I think it’s safe to say that thus far, I’ve spent my twenties in total abject panic about my life.  As an overachieving teenager, I made “graduating from UCLA” my number one goal, and so myopic was my focus that I didn’t ever contemplate what would come after college.  Ever.  Like, not even once.  What kind of job did I want?  One that required a blazer!  What company did I want to work for?  One that appreciated that I graduated with two BAs from UCLA, obviously!  Where did I see myself in ten years?  Married with kids and a job, I guess?

I achieved my life goal at 21, and as I strode confidently across the graduation stage on Kerckhoff Patio, I was blissfully unaware that the world was not going to figure out my path for me – I was going to have to do that myself.  And, as scary and upsetting and, at times, humiliating as it has been, I am now nearly five years out of college and, on good days, fairly impressed with where this exploration has taken me.  I have been an editorial assistant, sorting through, reading, and ultimately rejecting, manuscripts at a literary agency; I have worked as an osteologist and archaeologist on a cemetery excavation in downtown Los Angeles, becoming part of LA history (for better or worse) and making my father proud; I have taught countless adorable children to love learning and they have taught me to love teaching; I have met and married the love of my life; I’ve interned at places I used to dream about someday only visiting; and all I have between me and my (first) Master’s degree is a thesis of my own (genius) design and a month-long trip to Ireland this summer.

That’s not so terrible, in terms of life experience (it helps to list it out like that).  On the good days, when I’m proud of myself, I feel like this:

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Which is to say: cool, calm, and full of sass.

However, on bad days, like today, when I’ve had entirely too much time to think about what a huge failure I am (thanks, spring chest cold – you bastard), all I see is a resume that’s all over the place and my status as young, flighty ingenue slipping into the wind.  It’s cute not to know what you want to commit yourself to when you’re 21 – having the same reservations at 26 makes you look like a tool.

On days like today, even though I may just be going to work or napping on the couch or Instagramming photos of cats or otherwise acting like a normal human, what I really feel like is this:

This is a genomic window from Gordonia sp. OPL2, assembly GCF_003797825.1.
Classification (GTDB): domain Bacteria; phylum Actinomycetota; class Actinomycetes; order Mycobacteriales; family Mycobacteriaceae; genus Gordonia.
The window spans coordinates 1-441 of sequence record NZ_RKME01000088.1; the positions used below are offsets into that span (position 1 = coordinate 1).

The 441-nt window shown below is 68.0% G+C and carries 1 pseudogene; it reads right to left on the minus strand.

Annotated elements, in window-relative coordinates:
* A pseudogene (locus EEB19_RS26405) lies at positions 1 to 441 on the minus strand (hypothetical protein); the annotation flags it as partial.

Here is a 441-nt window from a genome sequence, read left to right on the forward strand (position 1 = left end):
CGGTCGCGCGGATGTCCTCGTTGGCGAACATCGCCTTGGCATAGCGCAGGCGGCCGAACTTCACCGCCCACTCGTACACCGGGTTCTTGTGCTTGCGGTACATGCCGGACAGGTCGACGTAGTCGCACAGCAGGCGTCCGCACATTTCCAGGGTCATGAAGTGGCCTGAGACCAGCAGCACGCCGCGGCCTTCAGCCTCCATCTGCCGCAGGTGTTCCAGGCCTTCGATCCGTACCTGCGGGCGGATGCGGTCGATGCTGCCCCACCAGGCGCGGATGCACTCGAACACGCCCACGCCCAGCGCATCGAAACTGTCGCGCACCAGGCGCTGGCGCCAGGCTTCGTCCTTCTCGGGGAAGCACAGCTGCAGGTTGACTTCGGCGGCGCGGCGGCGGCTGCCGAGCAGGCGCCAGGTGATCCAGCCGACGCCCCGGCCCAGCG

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Which is to say: not good.


Today was huge – I spoke to an incredibly helpful person about my thesis research and he had positive things to say (as in, I may actually be able to do it, and soon), I submitted my proposal for faculty-wide approval, and I was told I can apply for graduation this quarter (the caveat being the graduation window I’m applying for runs until August 2013, so it’s not like I’d be escaping by March).  When viewed from the outside, I totally understand that these “accomplishments” seem ridiculous in their very tiny scale.  However, given the months and months I’ve felt like I was in a holding pattern, feeling at the mercy of things and people outside my control, having all that forward momentum happen in one day is cause for celebration.  I am in control, dammit.  Me!  I’m slowly knocking things off the to-do list and I’m (currently successfully) telling myself that each seemingly minuscule thing brings me one step closer to being a stable, marketable grown up.

Dear Clomid Failure September/October 2012: Thank you for kicking me into high gear with this Master’s degree.  As it turns out, banking the conception of one’s first child on the completion of one’s hellish grad school experience is a fairly good motivator.

And as if all that wasn’t enough, I just discovered that my twenty-pound cat Huck has figured out that doorknobs open doors, and all it took for me to make that discovery was a terrifying moment alone in the bathroom, when I heard the knob turning and knew it wasn’t my husband.  I’m both proud of his genius and also a little scared of him.